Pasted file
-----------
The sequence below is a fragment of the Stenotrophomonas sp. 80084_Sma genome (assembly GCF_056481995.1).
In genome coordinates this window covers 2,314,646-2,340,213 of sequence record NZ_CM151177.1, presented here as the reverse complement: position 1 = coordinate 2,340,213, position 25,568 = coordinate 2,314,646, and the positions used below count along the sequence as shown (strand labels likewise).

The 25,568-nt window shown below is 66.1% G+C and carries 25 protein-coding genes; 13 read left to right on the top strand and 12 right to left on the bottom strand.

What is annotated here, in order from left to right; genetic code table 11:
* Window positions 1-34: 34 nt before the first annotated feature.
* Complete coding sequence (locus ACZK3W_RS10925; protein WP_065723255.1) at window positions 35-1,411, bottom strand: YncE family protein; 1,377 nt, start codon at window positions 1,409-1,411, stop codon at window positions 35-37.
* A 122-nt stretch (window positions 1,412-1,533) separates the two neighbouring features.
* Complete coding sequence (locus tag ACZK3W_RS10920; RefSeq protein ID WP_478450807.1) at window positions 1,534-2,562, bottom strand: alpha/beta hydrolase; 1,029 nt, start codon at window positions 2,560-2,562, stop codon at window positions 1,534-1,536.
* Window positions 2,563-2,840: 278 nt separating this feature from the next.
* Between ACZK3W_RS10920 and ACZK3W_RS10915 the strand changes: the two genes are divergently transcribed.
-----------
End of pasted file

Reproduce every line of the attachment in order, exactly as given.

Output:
The sequence below is a fragment of the Stenotrophomonas sp. 80084_Sma genome (assembly GCF_056481995.1).
In genome coordinates this window covers 2,314,646-2,340,213 of sequence record NZ_CM151177.1, presented here as the reverse complement: position 1 = coordinate 2,340,213, position 25,568 = coordinate 2,314,646, and the positions used below count along the sequence as shown (strand labels likewise).

The 25,568-nt window shown below is 66.1% G+C and carries 25 protein-coding genes; 13 read left to right on the top strand and 12 right to left on the bottom strand.

What is annotated here, in order from left to right; genetic code table 11:
* Window positions 1-34: 34 nt before the first annotated feature.
* Complete coding sequence (locus ACZK3W_RS10925; protein WP_065723255.1) at window positions 35-1,411, bottom strand: YncE family protein; 1,377 nt, start codon at window positions 1,409-1,411, stop codon at window positions 35-37.
* A 122-nt stretch (window positions 1,412-1,533) separates the two neighbouring features.
* Complete coding sequence (locus tag ACZK3W_RS10920; RefSeq protein ID WP_478450807.1) at window positions 1,534-2,562, bottom strand: alpha/beta hydrolase; 1,029 nt, start codon at window positions 2,560-2,562, stop codon at window positions 1,534-1,536.
* Window positions 2,563-2,840: 278 nt separating this feature from the next.
* Between ACZK3W_RS10920 and ACZK3W_RS10915 the strand changes: the two genes are divergently transcribed.